10 December 2017

Parade of Bullshit

How's this for a couple of days of bullshit?

A day before the Saints played the Falcons on December 7th, the NFL’s Arthur Blank-led compensation committee finally rewarded Roger Goodell with a $200M contract extension.

Goodell’s contract came after months of bad blood and threats of litigation from Jerry Jones, who had obstructed the formalities. Blank eventually won this power struggle between two of the NFL’s most influential owners, and delivered Goodell his new contract.

On Thursday the 7th, the Saints played the Falcons and Goodell’s lackeys were lined up in support of Blank's Falcons.

The pregame festivities were highlighted by some good, old-fashioned institutional cheerleading by ESPN—"A Few Good Men: Why the Atlanta Falcons are the NFL team America needs right now.”

The Saints were playing in Atlanta, their fifth Thursday night road game in six seasons, a scheduling peculiarity that seemed less indicative of randomness and more reflective of intent.

The Saints lost 20-17 in one of the more maddening games the Payton-era Saints have played. The Falcons covered the spread by a half-point.

During the game, the Saints were penalized eleven times for eighty-seven yards (the Falcons four for thirty-five). Sheldon Rankins, of note, was flagged for a phantom roughing-the-passer penalty on a failed third down, which soon thereafter resulted in a Falcons touchdown, a sequence that significantly impacted the game.

This was a particularly-awful call from what I deem an officiating crew favorable to the home team, a nod perhaps from Goodell to Blank for his months-long, steadfast support during contract negotiations.

An officiating crew, it turned out, staffed by a former Falcons player who wasn’t a regular member of this crew, but assigned to work the game nonetheless.

An officiating crew that awarded the Falcons nine first downs via penalty, the highest total in the NFL in twenty years.

It got a little bit worse too …

Toward the end of the game, while the Falcons were running out the clock, Sean Payton tried desperately to call a timeout and preserve the few seconds remaining. When referees didn’t acknowledge his overtures, Payton ran on to the field to get their attention. For this, the officiating crew penalized Payton and assessed the Saints a ten-second run-off of the clock which ended the game.

The resulting mess was a one-sided officiating job that drew the ire of Saints fans and Sean Payton alike.

The day after the game, the NFL announced Payton was facing discipline for his actions towards the officiating crew. Then, because this wasn’t all infuriating enough, we got another little knife twist on Sunday morning when Jay Glazer reported that the NFL recently hired Mike Cerullo.

Cerullo, of course, was the NFL’s purported source of and key witness during Bountygate. During Bountygate, legal testimony revealed Cerullo as an unreliable employee, a disgruntled former coach, and a liar—including his admission that key parts of his Bountygate testimony were “inaccurate.”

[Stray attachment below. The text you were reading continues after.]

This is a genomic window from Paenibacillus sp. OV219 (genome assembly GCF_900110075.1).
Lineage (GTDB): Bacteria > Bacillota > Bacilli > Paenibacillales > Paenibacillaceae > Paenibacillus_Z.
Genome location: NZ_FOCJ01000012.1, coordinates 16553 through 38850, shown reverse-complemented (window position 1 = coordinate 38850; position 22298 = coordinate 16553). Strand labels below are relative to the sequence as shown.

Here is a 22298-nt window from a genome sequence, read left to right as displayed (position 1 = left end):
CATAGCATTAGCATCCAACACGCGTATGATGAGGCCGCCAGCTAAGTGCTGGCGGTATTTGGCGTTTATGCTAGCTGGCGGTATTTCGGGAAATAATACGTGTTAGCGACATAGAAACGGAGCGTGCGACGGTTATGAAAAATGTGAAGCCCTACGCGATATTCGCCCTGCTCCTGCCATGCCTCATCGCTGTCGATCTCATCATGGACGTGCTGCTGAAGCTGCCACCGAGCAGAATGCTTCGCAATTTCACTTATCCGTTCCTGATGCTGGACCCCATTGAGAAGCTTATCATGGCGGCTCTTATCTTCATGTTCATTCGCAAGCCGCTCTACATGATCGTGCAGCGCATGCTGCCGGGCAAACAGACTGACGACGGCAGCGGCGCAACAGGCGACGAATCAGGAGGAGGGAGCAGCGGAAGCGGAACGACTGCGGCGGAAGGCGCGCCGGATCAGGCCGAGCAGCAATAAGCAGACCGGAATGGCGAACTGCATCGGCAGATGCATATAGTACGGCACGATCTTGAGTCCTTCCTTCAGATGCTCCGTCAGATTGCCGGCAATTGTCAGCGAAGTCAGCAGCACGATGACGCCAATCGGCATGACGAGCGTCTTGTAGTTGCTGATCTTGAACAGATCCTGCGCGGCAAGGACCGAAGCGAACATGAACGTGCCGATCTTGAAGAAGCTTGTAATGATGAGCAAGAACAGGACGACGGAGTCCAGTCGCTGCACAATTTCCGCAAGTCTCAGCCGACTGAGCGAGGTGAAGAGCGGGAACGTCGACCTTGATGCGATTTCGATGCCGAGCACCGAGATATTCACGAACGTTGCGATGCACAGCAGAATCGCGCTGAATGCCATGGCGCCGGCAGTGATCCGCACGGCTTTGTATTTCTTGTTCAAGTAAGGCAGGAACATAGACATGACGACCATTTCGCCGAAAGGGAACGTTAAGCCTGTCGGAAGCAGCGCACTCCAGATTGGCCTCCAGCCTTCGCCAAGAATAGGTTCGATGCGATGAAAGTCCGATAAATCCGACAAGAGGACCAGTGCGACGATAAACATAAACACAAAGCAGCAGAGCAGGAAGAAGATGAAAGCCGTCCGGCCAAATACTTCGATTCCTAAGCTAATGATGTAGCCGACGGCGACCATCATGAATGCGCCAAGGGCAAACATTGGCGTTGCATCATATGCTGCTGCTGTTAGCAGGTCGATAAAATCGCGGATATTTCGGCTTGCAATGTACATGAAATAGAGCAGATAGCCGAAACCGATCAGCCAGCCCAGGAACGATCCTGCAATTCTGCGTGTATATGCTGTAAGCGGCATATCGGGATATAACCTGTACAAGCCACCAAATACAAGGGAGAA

And yet, five years after helping the NFL craft its grand and spectacularly-unjust Bountygate PR campaign, Cerullo landed a job in the league office. Because of course.

Quid pro quo.

Same as it ever was.

Now the league department that employs Cerullo will determine how Sean Payton is disciplined as a result of the Falcons game, the cherry on top of the festering pile of bullshit heaped upon the Saints and their fans this week.

How’d Payton react to the news?

And here we go.

Now we await the disciplinary ruling.

Stay tuned.

The next truckload of bullshit may not be far behind. 


22 October 2017


The Saints have won four consecutive games after starting 0-2.

They've won all four by 9+ points, something they've only accomplished in 1987 and 2009 when they fielded two of the best teams in franchise history.

During their four-game winning streak, the defense has surrendered an average of 13.5 points, turned the ball over 10 times, recorded 14 sacks, scored three touchdowns, and batted down 16--SIXTEEN!--passes against Matt Stafford alone.

In two weeks--since before kickoff of the Lions game--the Saints' odds to win the NFC have dwindled from 25:1 to what will probably be 9:1 after this week's games end.

(edit, officially 8:1 to win the NFC)

The Saints have won with an ascending defense and dynamic running game, an idea so foreign to the Payton-era Saints that you might question whether you're lost in a fever dream induced by 50 straight games of utterly hopeless defense.

But just in the nick of time, sometime during the first drive against the Panthers in week three, the Saints turned it around. Since then, they've quickly leapfrogged to the top of the NFC South and positioned themselves as contenders for the NFC crown.

So how'd this happen?

Well ... here's how:

First, they nailed the 2017 draft. As a result, the Saints are not weak at any position, and are really good in several spots.

They landed the steal of the draft in Marshon Lattimore, a shutdown cornerback, something the Saints have probably never had. Lattimore’s presence has transformed the defense from the porous unit we've watched for three seasons into a formidable group bounding with confidence.

On the defensive line, Cam Jordan has grown into one of, if not the, best defensive ends in the league. In his seventh season, Jordan has built himself into a fierce edge rusher, elite run defender, inspiring leader, and all-around likable guy.

Anchoring an improved special teams is the NFL's best kicking tandem in Thomas Morstead and Will Lutz. And on offense ...